Robinhood Cyberattack Affects 7 Million Users: What Personal Information Was Hacked?

Robinhood said no financial loss was known and that it's in the process of notifying affected individuals

Close-up of person’s hand holding a smartphone with the interface of the Robinhood investment app visible, Lafayette, California, September 15, 2021. Smith Collection/Gado/Getty Images

Stock and cryptocurrency trading app Robinhood said Monday that a cyber intruder hacked into the company’s systems last week and snatched the personal information of millions of users.

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The attack took place on November 3, Robinhood said in a blog post. The hacker gained access to certain Robinhood customer support systems by impersonating a customer service representative over the phone—a tactic known as voice phishing.

The cyber attack affected more than seven million accounts, about a third of Robinhood users. Information exposed include:

  • Email addresses for approximately five million people;
  • Full names for a different group of two million people;
  • About 310 people suffered loss of additional personal information, including name, date of birth and zip code;
  • Ten customers had “more extensive account details revealed.”

“No social security numbers, bank account numbers, or debit card numbers were exposed,” Robinhood said, adding that no financial loss to any customers was known as a result of the incident.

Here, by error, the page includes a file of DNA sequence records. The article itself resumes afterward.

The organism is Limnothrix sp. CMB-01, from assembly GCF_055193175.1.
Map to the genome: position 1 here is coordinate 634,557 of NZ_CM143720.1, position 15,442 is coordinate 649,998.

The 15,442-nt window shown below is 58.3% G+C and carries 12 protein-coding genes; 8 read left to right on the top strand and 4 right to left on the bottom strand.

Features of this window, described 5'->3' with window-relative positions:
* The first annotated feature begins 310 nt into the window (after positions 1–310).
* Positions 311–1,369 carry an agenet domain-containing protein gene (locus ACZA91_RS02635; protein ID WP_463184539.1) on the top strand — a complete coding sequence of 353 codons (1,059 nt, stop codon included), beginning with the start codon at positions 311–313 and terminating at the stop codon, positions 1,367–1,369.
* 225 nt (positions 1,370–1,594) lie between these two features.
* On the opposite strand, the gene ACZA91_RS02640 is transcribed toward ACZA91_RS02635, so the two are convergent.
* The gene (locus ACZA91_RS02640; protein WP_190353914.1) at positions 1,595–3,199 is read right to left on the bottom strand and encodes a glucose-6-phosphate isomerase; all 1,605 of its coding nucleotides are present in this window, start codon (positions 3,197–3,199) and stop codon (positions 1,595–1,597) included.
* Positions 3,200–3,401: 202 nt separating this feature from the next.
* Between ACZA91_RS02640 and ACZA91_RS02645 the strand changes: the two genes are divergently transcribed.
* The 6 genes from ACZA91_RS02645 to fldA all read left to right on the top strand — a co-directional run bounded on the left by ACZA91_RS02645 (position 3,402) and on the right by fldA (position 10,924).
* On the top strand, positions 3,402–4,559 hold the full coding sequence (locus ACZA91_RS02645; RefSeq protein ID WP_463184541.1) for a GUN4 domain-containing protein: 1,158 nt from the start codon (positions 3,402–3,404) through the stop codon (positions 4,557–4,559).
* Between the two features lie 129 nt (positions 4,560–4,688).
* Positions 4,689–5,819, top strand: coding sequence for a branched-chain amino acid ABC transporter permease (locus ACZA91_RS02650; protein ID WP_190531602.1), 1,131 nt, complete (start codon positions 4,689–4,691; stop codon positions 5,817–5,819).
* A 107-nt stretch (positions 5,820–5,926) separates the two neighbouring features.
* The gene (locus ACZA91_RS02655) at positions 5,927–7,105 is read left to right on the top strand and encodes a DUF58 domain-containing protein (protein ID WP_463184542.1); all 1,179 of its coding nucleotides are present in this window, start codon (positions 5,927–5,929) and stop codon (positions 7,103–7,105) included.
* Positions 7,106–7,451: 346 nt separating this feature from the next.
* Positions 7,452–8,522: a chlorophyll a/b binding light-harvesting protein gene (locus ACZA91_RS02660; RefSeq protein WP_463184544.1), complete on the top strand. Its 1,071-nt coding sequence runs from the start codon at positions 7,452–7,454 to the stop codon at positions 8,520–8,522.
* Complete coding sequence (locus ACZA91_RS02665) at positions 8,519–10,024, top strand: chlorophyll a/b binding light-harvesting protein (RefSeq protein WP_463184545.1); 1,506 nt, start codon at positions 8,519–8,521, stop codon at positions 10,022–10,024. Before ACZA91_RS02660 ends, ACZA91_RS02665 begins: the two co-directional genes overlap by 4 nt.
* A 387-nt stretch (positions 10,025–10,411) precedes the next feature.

Robinhood said it’s in the process of notifying affected individuals and encourages users to turn on two-factor authentication in their account security setting.

The company said a ransom payment was demanded after the incident was contained. It has informed law enforcement and hired the outside security firm Mandiant to investigate the incident.

In the S-1 filing with the SEC ahead of its IPO, Robinhood noted an increased risk of cybersecurity incidents due to remote work during the pandemic. “Due to the current COVID-19 pandemic, there is an increased risk that we may experience cybersecurity-related incidents as a result of our employees, service providers and other third parties working remotely on less secure systems and environments,” it said in the filing. “Controls employed by our information technology department and our customers and third-party service providers, including cloud vendors, could prove inadequate.

Robinhood Cyberattack Affects 7 Million Users: What Personal Information Was Hacked?